The Ministry of Finance is preparing to make changes in its proposal for taxing owners of three or more homes. Sources inform "Globes" that the Ministry of Finance is determined to pass the measure, which is drawing criticism from politicians, but believes that changes in it are unavoidable. Coalition chairman MK David Bitan (Likud), who has announced his opposition to the bill in its current form, said today that one of the ideas under consideration is restricting the tax to those owning homes with an aggregate value in excess of a specific threshold.
He was joined yesterday by Knesset House Committee chairman MK Yoav Kisch (Likud), who called for separating the tax from the Economic Arrangements Bill. The Knesset House Committee decides which clauses will be removed from the Economic Arrangements Bill, and which will be retained in it.
As reported by "Globes," the Ministry of Finance intends to propose that investors selling housing units following the imposition of the tax should invest their money in a bank deposit linked to the housing price index.
Bitan said, "There's currently no coalition majority in favor of this bill. That's obvious. If the Minister of Finance insists that it be passed on its first reading, it will pass, but we'll revise the bill after it reaches the Finance Committee. It can't pass in this form. I don't know who's making all these proposals to the Minister of Finance - they aren't lowering the price of housing; they're only increasing state tax revenues. This tax is listed in the budget at NIS 800 million."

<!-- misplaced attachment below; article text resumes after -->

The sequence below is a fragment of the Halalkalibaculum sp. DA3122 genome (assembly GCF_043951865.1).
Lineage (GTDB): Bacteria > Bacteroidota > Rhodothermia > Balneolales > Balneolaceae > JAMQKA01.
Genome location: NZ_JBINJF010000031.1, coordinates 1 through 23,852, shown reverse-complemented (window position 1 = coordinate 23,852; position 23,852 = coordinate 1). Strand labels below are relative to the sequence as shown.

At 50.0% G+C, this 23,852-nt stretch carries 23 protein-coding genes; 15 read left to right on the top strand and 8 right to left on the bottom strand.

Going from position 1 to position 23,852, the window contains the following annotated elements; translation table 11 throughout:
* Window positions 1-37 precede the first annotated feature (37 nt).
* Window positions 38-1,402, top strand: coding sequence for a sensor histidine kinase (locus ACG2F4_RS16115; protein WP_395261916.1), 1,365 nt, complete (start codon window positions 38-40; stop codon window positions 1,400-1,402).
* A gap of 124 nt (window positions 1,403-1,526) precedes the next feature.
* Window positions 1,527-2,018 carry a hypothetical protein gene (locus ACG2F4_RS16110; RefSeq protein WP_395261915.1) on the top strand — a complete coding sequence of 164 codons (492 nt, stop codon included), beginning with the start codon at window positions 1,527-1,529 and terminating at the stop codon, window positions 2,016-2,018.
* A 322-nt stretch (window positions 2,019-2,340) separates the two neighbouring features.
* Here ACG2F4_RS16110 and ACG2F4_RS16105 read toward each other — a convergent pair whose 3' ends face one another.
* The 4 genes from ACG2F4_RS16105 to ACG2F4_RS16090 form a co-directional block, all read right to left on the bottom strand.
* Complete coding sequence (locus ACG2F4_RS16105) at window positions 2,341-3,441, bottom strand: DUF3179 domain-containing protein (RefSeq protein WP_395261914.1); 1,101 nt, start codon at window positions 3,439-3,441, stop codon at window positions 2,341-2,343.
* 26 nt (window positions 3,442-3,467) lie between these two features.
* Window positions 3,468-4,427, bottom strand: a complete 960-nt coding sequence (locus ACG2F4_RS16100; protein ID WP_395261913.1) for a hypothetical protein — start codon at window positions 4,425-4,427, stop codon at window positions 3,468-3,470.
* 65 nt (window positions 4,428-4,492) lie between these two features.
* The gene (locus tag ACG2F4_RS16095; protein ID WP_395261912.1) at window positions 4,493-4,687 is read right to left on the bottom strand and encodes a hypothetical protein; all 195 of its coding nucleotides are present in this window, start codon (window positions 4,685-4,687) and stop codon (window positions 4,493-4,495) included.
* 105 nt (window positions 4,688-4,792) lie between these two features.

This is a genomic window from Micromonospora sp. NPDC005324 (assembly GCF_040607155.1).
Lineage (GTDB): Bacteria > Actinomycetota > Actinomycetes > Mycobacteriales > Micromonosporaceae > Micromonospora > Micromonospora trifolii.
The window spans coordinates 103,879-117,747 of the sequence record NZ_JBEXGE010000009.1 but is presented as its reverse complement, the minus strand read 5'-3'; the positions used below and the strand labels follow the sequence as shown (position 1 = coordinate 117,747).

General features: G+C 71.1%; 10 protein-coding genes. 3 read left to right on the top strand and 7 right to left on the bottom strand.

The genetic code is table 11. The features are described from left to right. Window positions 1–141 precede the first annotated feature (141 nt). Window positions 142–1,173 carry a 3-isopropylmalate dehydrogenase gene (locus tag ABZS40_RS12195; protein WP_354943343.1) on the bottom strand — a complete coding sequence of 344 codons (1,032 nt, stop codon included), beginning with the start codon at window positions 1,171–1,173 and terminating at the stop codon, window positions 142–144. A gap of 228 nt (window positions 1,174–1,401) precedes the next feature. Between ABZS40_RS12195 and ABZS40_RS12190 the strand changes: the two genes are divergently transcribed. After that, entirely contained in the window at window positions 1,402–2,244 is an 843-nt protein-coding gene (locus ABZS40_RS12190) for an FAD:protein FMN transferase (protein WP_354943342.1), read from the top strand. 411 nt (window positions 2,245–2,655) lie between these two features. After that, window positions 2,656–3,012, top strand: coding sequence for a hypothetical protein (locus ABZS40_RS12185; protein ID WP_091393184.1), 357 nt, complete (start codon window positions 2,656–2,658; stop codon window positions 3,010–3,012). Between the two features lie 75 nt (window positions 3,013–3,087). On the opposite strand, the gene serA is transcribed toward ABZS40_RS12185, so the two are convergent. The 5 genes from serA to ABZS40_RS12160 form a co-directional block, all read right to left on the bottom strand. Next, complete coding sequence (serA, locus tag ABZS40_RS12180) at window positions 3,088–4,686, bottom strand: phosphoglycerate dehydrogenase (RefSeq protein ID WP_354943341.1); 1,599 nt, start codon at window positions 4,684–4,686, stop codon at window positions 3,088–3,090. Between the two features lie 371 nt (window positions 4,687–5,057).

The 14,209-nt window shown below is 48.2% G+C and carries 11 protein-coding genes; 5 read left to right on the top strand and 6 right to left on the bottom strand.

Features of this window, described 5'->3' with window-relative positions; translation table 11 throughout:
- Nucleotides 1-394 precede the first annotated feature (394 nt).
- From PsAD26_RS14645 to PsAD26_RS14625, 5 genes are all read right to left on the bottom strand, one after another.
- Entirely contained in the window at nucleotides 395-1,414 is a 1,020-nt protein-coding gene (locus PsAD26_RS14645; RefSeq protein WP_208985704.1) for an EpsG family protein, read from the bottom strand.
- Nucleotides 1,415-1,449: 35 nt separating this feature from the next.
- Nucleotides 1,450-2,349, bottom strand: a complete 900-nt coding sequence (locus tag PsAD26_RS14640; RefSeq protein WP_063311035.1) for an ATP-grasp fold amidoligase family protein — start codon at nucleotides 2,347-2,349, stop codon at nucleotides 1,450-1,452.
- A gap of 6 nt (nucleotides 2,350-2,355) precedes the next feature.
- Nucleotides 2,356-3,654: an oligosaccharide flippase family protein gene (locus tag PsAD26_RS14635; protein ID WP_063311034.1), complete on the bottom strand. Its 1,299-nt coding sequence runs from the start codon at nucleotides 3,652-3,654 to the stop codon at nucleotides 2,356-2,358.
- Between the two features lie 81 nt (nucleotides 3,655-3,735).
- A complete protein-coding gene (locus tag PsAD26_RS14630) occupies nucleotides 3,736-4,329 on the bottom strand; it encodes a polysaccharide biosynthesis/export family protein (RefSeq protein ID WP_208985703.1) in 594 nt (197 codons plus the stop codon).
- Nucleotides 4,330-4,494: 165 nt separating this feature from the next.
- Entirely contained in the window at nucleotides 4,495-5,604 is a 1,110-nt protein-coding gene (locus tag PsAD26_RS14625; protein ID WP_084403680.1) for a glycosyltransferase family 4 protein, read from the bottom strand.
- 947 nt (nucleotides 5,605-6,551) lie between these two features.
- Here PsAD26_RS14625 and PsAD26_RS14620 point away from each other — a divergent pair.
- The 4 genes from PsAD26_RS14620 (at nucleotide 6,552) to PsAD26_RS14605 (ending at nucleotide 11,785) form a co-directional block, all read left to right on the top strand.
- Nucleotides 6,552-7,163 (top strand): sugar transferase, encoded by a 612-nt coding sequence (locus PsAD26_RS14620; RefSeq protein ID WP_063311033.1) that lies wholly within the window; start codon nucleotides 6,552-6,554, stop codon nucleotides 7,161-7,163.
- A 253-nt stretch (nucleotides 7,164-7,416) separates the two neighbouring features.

Knesset Finance Committee chairman MK Moshe Gafni (United Torah Judaism) said this week that the third home tax would not pass the Knesset. In an interview with Galei Tzahal (Army Radio), he declared, "As chairman of the committee, I raised the purchase tax to 8%, and it did nothing to housing prices. People have property rights. They pay taxes, VAT, they paid them all, and at the end of that, they're told they have to pay more tax. Furthermore, if someone has three homes in Ofakim barely worth NIS 1 million, and someone else has two apartments in Akirov Towers in Tel Aviv worth NIS 40 million, the latter won't pay any tax. I have experience in raising taxes on housing units. It won't lower housing prices; it will put a lot of money into the state treasury."
Published by Globes [online], Israel business news - www.globes-online.com - on September 22, 2016
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